Mugabe boycotts African summit following invitation to Tsvangirai

Zimbabwe's embattled president, Robert Mugabe, has decided to snub an emergency summit of southern African leaders at which they had been expected to call for the release of the long-delayed results of Zimbabwe's presidential elections.

The decision to send three ministers to today's summit in Lusaka instead of the President, whose presence had initially been confirmed, is a blow to the summit host, President Levy Mwanawasa of Zambia who also invited Mr Mugabe's rival, the opposition leader Morgan Tsvangirai.

Sensing that the mood among his neighbours might be changing and he could face a showdown, Mr Mugabe started prevaricating yesterday about attending the summit, before it was announced he would boycott it altogether.

Sources told The Independent that Mr Mugabe was apparently incensed by Mr Tsvangirai's presence at the summit of the Southern Africa Development Community.

"He [Mugabe] believes Tsvangirai is not a head of state and should not have been invited at all ... He still does not want a face-to-face meeting with Tsvangirai," said a Zimbabwean government official who requested anonymity.

The official said that Mr Mugabe was also angry that other regional leaders had been meeting Mr Tsvangirai, in effect acknowledging his claims that he has won the presidential elections.

Mr Mwanawasa, the SADC chairman, is said to have invited Mr Tsvangirai to get a balanced view of Zimbabwe's situation.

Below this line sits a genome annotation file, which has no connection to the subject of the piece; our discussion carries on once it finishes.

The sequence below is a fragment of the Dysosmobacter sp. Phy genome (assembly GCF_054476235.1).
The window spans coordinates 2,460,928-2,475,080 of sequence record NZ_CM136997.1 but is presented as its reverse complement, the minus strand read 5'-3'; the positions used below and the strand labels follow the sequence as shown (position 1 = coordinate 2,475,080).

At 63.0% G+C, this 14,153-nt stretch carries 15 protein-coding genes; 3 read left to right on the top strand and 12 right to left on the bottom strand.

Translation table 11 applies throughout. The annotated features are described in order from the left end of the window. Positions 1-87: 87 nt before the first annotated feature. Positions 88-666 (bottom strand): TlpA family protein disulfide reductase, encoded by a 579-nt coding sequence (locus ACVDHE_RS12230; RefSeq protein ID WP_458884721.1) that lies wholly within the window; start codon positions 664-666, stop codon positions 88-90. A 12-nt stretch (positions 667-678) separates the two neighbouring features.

While Mr Tsvangirai hopes that the meeting will help in persuading Mr Mugabe to resign gracefully and allow a smooth transition for the opposition to assume the reins of power, Mr Mugabe's government wants the summit to be a mere opportunity for regional leaders to receive an update on the situation in Zimbabwe.

The leaders are expected to press for the release of the long-delayed results of the 29 March presidential poll. But sources said the SADC had not been expected to call for Mr Mugabe to quit immediately, as demanded by Mr Tsvangirai in talks with South Africa's President Thabo Mbeki late on Thursday.

One diplomat said: "I am not holding my breath ... There surely ought to be some fireworks at the summit but I will be surprised if at the end ... we have a clear and categorical statement from these leaders acknowledging that Mugabe is the root cause of all these problems and must step aside to enable his country to have a fresh start."

Some opposition officials are nevertheless hopeful that the mood at the summit will be different because, unlike previous summits at which Mr Mugabe's neighbours failed to read the riot act, Zimbabwe is now clearly on the brink. Only quick regional action can halt impending disaster in the former British colony, they said.

Mr Mugabe has extended the life of his cabinet, which was dissolved alongside parliament before the 29 March elections, in a clear sign that he is not about to give up. The MDC secretary general, Tendai Biti, said the extension was unconstitutional as all cabinet ministers have to be elected MPs. Mr Mugabe was extending the terms of many ministers who had been voted out.

The Justice Minister, Patrick Chinamasa, said the extension was constitutional because the country cannot operate in a vacuum while presidential results are awaited for a new leader to form a new cabinet. Mr Biti said Mr Mugabe had staged a "constitutional " coup d'état by remaining in power after an election in which the MDC claims victory.

The MDC has raised the stakes by announcing that it would not participate in any election rerun and wants Mr Tsvangirai to be sworn into office.

It is understood the US, the EUand individual European governments are separately reaching out to SADC and its individual leaders to ensure today's summit succeeds in getting Mugabe to change course.

Gordon Brown, George Bush and Germany's Chancellor Angela Merkel are said to have spoken to Mr Mbeki and other regional leaders.

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